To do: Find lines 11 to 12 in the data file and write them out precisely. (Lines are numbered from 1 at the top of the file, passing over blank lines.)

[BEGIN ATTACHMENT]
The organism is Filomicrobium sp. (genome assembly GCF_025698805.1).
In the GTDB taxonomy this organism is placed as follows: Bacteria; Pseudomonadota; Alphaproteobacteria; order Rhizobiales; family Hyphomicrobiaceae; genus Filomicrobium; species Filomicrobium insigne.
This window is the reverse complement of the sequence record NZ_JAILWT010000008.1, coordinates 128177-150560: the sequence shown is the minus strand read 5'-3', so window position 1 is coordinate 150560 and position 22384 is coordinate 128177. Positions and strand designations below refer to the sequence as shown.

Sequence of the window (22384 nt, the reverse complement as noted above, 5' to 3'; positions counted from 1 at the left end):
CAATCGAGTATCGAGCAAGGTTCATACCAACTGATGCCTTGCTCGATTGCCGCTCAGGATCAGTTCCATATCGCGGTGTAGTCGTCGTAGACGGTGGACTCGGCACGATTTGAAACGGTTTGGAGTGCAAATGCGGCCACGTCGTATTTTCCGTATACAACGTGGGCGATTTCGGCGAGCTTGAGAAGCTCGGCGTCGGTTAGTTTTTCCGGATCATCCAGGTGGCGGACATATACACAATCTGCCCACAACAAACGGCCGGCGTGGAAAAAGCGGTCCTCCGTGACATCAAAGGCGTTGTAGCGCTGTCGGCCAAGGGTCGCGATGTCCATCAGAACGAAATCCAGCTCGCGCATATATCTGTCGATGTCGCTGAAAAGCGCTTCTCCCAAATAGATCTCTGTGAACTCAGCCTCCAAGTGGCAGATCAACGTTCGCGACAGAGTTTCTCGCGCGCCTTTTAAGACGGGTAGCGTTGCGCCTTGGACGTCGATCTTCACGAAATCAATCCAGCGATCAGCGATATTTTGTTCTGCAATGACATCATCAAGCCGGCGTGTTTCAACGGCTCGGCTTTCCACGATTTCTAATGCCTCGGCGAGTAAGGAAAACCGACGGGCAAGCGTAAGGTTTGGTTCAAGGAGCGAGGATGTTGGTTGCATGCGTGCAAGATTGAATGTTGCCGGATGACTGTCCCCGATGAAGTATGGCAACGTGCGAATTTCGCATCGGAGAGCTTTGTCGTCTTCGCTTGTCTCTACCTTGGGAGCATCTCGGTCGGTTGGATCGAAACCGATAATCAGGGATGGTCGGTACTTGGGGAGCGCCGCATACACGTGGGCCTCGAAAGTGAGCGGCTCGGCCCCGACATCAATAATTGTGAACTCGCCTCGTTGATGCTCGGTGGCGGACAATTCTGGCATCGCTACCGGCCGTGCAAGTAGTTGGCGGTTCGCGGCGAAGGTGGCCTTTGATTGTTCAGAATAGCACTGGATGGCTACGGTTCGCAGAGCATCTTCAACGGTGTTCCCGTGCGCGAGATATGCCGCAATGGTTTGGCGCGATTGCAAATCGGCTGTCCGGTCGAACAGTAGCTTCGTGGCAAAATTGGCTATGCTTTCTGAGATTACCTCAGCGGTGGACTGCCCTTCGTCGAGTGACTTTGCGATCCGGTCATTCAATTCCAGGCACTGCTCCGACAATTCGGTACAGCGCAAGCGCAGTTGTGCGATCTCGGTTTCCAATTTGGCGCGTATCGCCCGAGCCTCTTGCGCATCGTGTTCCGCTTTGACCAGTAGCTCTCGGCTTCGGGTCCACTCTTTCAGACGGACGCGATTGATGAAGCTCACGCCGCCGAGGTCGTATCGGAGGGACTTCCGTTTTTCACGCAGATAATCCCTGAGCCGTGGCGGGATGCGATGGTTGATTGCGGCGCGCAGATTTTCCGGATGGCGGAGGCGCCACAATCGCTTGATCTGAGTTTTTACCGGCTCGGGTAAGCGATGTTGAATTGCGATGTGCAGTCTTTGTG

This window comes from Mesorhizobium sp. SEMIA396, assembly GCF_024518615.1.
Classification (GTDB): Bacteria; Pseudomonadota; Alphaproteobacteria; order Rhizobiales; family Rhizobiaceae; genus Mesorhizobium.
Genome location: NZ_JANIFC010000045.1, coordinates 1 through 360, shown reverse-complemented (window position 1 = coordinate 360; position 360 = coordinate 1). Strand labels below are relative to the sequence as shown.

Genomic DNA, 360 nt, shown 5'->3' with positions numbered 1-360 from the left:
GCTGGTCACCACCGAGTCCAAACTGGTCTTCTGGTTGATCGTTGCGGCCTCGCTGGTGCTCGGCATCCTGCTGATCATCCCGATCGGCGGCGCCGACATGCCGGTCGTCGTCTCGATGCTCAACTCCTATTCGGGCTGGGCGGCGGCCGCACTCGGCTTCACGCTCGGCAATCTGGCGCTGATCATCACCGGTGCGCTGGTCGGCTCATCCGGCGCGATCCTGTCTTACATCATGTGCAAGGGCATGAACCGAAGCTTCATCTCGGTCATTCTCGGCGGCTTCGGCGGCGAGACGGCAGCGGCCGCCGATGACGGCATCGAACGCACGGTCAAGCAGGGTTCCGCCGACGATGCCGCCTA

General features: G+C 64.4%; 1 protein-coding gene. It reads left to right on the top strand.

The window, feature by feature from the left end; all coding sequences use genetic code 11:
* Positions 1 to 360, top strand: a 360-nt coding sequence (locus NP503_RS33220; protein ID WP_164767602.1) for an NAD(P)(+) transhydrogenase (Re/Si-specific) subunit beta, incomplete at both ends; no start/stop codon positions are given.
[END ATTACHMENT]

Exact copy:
General features: G+C 64.4%; 1 protein-coding gene. It reads left to right on the top strand.

The window, feature by feature from the left end; all coding sequences use genetic code 11: